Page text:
Thursday, June 11, 2009

FORGOTTEN BOOKS ~ BILLIE’S GHOST BY CHAD HAUTMANN!

FORGOTTEN BOOKS ~ BILLIE’S GHOST BY CHAD HAUTMANN!

Billie’s Ghost, the 2005 debut novel from Chad Hautmann, is a must read for jazz and blues fans. A young widower, suffering from depression, drunkenness, and loneliness, finds his home infiltrated by a woman who may or may not be the ghost of Billie Holiday. She comes and goes without warning and makes him doubt his sanity – this is Laura for the jazz set.

This is a dark, yet lyrical story, filled with the rhythms and beats of Billie Holiday’s voice at its sad, haunting best. And despite the themes of depression, blues, and death, Billie’s Ghost is a satisfying, uplifting read by the time its last page is turned and last note sounded.

It’s been a year since Casey’s wife died, leaving him the youngest widower in Naples, Florida, and in the throes of a seemingly bottomless depression. Now he lives only for nighttime, drinking to forget and listening to Ellington, Coltrane, and Davis. His friends have given up on him, and he’s certainly given up on himself. That is, until Billie Holiday – or someone eerily reminiscent of her – drops into his life.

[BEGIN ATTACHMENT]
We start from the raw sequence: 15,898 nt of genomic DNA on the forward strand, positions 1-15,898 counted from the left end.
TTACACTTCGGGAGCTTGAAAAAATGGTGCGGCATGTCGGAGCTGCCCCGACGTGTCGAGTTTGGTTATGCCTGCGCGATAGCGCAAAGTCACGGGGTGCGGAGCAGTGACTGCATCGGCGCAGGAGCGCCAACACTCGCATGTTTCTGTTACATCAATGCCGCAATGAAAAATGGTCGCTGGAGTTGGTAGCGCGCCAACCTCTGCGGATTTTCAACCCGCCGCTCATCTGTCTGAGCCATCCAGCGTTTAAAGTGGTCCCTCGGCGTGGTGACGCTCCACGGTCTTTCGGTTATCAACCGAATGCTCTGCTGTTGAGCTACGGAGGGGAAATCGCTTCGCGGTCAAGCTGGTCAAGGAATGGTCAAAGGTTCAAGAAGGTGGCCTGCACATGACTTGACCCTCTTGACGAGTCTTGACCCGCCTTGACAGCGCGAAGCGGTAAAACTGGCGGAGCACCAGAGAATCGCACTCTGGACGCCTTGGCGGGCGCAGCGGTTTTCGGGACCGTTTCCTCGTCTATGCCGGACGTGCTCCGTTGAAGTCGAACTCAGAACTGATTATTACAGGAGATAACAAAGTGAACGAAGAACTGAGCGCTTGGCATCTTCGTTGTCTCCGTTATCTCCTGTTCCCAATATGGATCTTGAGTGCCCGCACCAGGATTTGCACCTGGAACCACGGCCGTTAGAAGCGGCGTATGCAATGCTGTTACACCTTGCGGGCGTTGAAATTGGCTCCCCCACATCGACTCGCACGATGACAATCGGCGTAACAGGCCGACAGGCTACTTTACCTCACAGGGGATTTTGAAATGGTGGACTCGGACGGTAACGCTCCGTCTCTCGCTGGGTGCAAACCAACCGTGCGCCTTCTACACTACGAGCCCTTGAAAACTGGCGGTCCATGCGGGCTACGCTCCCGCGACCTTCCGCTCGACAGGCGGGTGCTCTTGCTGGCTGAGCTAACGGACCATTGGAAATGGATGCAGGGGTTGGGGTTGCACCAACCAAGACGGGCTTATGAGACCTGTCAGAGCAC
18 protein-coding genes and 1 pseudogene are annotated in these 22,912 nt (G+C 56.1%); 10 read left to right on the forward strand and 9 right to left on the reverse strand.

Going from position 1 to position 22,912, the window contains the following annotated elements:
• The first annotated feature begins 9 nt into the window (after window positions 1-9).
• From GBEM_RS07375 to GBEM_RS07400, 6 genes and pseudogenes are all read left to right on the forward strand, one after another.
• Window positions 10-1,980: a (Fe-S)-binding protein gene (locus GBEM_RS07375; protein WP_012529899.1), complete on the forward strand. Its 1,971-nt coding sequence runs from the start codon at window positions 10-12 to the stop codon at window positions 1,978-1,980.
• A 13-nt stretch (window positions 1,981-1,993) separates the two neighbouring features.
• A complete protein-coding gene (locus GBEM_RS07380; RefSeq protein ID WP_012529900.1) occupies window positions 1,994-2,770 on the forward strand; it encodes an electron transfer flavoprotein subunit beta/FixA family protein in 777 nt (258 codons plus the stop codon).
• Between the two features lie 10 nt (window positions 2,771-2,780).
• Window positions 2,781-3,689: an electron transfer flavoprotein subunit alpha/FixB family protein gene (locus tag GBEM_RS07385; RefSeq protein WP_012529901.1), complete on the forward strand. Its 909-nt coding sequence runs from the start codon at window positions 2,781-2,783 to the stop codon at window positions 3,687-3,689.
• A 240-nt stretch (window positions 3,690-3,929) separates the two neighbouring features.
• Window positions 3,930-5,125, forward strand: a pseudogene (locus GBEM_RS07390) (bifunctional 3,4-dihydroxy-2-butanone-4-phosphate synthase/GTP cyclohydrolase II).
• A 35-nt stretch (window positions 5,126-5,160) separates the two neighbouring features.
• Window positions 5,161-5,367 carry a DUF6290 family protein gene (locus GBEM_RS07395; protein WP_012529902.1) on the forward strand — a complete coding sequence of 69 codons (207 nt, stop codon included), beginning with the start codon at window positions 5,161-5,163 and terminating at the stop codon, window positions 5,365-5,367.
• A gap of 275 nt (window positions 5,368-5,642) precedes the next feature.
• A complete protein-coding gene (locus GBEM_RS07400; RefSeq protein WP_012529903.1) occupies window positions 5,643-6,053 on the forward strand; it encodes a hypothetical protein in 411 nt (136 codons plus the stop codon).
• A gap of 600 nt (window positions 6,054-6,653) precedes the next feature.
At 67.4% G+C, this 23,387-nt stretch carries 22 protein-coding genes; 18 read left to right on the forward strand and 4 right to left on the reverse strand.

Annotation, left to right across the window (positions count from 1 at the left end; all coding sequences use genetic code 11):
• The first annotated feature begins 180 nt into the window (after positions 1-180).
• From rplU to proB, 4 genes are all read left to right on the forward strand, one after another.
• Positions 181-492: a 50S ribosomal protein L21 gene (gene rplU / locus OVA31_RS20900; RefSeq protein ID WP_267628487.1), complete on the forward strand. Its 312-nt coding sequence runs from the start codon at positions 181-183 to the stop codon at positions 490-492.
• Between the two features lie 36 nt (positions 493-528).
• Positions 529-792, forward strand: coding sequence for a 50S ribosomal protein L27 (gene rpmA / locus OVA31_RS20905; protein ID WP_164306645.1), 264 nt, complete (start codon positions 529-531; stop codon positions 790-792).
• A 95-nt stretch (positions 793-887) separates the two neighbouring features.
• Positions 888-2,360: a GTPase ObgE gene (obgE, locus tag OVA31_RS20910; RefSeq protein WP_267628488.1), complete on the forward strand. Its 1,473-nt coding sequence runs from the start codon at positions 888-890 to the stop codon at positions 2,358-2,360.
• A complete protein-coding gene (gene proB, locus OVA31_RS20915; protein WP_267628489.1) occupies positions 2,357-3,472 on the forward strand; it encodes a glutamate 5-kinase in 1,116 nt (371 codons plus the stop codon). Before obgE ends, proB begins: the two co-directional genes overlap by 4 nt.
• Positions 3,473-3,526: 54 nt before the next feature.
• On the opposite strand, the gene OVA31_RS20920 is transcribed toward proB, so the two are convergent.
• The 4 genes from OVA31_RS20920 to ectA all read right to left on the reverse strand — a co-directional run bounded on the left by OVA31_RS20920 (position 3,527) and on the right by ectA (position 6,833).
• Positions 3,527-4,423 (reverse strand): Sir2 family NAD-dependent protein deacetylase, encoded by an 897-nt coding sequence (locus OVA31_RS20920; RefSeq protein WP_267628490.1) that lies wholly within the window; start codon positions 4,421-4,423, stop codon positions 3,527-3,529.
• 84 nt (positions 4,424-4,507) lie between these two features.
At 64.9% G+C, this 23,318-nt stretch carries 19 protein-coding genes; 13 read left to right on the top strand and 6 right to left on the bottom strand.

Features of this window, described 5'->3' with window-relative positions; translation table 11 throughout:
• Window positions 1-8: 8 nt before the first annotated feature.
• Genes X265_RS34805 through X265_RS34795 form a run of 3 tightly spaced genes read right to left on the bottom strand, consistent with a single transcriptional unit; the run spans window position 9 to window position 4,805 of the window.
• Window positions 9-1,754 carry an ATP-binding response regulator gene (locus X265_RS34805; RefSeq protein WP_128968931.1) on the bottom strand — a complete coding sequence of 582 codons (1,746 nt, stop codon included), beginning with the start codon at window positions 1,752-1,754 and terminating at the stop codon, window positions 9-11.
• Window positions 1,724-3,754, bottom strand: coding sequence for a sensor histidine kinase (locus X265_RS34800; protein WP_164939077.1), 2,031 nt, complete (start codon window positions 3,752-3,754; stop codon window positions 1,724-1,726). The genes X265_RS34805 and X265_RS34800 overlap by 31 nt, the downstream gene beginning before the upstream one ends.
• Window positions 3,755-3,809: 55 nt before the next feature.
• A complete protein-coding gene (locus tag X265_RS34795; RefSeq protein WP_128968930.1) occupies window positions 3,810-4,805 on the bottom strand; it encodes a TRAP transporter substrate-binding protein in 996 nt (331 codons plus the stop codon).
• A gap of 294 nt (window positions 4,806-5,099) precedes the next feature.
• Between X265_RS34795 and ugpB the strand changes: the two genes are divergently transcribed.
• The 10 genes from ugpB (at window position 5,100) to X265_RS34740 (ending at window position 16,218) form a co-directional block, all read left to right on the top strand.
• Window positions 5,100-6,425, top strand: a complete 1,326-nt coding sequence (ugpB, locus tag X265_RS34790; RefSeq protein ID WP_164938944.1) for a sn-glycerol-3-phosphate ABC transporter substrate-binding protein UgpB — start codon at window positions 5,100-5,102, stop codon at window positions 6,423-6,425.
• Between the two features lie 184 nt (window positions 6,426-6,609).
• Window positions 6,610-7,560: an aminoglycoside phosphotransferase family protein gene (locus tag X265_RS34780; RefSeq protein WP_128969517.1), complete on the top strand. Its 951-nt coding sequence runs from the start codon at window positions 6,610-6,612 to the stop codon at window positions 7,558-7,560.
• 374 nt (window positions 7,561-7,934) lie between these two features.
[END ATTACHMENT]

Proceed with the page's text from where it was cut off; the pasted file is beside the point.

She calls herself Eleanora, and while she may be the result of Casey’s loneliness and drinking, there is no mistaking that beautiful, had-some-rough-times-voice, so like Lady Day’s. But no matter who she is, she soon becomes the one source of light in Casey’s dark world, helping him to find solace, reenter the world, and rid himself of the guilt that has plagued him since his wife’s death.

Haunting and luminous, Billie’s Ghost is a novel of hope, faith, and learning to move on.

So, more Nicholas Sparks than Dashiel Hammett, but I enjoyed this slim tome. I think you will too, especially if the voice of Billie Holiday in the dark of the night raises your goose bumps.

2 comments:

pattinase (abbott) said...

She certainly was one of the greatest stylists ever. Sounds like fun to read.

Scott Parker said...

That's certainly interesting. Haven't read Laura either. But, I love jazz so I might give this one a try.